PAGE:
TALLAHASSEE – The chairman of a Senate panel studying the Indian River Lagoon and South Florida waters wants to strip the federal government of the power to decide when to pump polluted waters out of Lake Okeechobee.
Sen. Joe Negron, the Stuart Republican chairing the Select Committee on Indian River Lagoon and Lake Okeechobee Basin, blasted the U.S. Army Corps of Engineers Tuesday over its decisions to pump waters out of the lake.
And he wants Congress to remove that decision-making from the Corps and give it to the state Department of Environmental Protection.
“I’d like to vote for or against people who can raise my taxes and decide whether or not to flood my community,” Negron said.
The committee was created in response to a “perfect storm” of pollution and Mother Nature.
Two massive plankton blooms that began in 2011 – largely the fault of nutrient runoff from fertilized lands -- in the lagoon has killed off dolphins, manatees, pelicans and sea grasses.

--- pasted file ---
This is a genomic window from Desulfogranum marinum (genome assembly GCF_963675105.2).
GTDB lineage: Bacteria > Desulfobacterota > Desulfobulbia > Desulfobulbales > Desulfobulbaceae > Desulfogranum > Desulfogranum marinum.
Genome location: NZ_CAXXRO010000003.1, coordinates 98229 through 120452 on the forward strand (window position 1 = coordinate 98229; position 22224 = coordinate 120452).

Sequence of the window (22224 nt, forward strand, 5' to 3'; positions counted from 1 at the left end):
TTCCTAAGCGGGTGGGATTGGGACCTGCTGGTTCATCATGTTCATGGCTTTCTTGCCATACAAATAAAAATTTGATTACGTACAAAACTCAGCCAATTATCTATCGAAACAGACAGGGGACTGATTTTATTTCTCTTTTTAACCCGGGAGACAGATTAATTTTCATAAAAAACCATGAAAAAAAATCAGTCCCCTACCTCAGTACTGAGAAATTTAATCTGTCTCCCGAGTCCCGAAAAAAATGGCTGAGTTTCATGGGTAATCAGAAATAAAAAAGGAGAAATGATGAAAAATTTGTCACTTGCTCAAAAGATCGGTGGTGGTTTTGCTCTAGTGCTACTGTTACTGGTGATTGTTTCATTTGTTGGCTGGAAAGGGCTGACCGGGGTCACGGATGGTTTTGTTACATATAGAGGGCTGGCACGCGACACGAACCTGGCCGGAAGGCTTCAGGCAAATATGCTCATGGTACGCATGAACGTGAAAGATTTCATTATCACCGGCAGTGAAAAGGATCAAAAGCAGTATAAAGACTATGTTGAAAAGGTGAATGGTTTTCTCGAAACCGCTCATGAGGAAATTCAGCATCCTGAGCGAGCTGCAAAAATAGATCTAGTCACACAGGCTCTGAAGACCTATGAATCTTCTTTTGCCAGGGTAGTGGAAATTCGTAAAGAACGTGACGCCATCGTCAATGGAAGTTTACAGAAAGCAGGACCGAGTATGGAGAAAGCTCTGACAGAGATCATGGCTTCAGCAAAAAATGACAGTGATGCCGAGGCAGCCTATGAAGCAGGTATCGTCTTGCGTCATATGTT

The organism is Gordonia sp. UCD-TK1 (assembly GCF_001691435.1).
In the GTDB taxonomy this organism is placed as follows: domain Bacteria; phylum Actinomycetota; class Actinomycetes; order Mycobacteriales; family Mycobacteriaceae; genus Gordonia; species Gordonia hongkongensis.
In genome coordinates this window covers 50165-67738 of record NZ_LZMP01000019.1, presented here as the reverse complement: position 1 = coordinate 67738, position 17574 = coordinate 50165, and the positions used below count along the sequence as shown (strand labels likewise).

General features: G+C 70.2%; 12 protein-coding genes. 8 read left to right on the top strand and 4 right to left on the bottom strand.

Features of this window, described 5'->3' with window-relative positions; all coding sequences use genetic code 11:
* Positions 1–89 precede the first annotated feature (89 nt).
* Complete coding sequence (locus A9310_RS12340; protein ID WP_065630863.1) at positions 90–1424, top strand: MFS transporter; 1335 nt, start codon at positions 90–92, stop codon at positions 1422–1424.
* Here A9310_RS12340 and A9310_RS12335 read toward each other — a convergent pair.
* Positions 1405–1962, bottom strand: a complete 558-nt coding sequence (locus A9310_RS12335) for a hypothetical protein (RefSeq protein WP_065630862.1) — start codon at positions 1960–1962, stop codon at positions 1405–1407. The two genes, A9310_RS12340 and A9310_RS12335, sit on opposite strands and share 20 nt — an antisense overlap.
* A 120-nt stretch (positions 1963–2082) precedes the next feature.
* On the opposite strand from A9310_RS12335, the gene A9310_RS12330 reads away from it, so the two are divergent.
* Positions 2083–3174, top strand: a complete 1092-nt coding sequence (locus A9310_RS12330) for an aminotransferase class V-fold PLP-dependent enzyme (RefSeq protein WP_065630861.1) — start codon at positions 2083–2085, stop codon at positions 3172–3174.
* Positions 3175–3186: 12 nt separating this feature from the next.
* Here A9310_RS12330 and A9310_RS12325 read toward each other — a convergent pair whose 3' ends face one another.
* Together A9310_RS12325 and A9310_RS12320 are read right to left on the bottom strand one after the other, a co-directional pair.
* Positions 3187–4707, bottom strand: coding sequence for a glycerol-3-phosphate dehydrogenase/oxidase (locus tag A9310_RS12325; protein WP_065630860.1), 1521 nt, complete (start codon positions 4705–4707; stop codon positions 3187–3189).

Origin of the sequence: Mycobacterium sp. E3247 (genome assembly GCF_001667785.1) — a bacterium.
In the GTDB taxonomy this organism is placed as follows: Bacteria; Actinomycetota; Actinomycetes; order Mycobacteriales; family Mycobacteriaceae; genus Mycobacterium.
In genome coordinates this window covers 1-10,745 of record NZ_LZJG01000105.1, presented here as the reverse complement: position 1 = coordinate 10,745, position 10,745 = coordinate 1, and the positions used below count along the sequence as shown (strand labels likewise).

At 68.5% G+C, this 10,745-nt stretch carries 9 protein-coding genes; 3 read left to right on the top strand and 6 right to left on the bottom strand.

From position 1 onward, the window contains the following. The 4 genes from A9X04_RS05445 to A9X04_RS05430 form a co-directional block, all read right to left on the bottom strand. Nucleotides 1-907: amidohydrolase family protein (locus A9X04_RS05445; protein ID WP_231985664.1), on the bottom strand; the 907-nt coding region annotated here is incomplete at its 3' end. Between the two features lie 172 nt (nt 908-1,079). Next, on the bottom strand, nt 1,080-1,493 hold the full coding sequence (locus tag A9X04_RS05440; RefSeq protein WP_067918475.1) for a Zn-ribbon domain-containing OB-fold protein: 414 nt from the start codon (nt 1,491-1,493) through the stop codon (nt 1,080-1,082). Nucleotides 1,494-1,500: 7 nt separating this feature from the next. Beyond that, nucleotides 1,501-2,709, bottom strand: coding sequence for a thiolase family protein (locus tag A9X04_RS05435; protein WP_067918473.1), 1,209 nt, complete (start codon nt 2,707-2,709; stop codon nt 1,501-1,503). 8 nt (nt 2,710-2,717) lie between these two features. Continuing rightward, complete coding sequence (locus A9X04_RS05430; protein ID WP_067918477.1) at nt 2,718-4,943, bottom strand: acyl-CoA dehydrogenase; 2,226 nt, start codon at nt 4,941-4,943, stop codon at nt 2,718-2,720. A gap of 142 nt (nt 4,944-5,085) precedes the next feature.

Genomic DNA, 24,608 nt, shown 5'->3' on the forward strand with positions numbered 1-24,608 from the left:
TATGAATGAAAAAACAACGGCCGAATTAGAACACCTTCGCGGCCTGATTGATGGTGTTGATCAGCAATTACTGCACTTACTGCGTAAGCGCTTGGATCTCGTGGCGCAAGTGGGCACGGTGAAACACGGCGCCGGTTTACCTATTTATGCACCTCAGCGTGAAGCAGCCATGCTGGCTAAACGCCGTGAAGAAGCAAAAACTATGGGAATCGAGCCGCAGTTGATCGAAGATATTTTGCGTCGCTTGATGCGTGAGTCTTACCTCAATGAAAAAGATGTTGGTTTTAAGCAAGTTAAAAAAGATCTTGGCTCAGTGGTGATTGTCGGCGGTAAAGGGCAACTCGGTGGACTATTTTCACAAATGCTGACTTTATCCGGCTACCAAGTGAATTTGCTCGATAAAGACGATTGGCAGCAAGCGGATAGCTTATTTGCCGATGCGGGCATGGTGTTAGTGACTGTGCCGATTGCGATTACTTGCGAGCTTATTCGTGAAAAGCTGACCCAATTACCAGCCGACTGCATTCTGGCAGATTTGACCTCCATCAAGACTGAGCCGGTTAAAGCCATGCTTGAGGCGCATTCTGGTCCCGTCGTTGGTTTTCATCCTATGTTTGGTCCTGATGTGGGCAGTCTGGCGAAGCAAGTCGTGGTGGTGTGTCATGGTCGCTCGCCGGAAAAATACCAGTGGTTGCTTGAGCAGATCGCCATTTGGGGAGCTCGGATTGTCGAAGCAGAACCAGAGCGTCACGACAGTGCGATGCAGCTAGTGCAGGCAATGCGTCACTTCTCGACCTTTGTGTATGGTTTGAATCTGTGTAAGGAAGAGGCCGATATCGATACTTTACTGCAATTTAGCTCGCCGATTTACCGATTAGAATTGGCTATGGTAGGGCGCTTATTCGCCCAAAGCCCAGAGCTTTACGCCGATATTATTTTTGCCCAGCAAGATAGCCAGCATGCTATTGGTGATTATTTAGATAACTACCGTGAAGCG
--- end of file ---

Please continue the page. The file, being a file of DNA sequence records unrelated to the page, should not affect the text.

Meanwhile, thanks to a wetter-than-usual rainy season, the lake waters -- fueled by flows from throughout Central Florida and fertilizer-laden farmlands -- have been pumped into the St. Lucie and Caloosahatchee rivers in South Florida and mucked them up, prompting stinky algae blooms and hurting tourism in those coastal communities.
The panel issued a report Tuesday requesting more than $220 million in increased spending on improved plumbing and studies around the Kissimmee River, Indian River Lagoon and Lake Okeechobee in the wake of this year’s environmental disasters within those waters.
Most of the big-ticket money recommendations have already been touted.
Gov. Rick Scott has already pledged to push for $90 million to finish building a bridge on part of the Tamiami Trail to allow more water flow under it, and $40 million to build the C-44 reservoir on the St. Lucie side of Lake Okeechobee to slow discharges into the river.
The report also recommends providing $5 million to complete restoration work on the Kissimmee River and 20,000 acres of wetlands around it to reduce nutrient flows into the lake.
The spending recommendations will have stiff competition next year.
Sen. Thad Altman, R-Viera, also added a request for $20 million to help restore the northern end of Indian River lagoon in Brevard County -- a priority of the next Senate president, Andy Gardiner, R-Orlando.
Lawmakers are expecting to have a roughly $840 million budget surplus when they return to work in the spring 2014 legislative session beginning in March.
Scott has asked them to cut $500 million in taxes, and other groups are also competing for a portion of those extra tax dollars.Copyright © 2015, The Baltimore Sun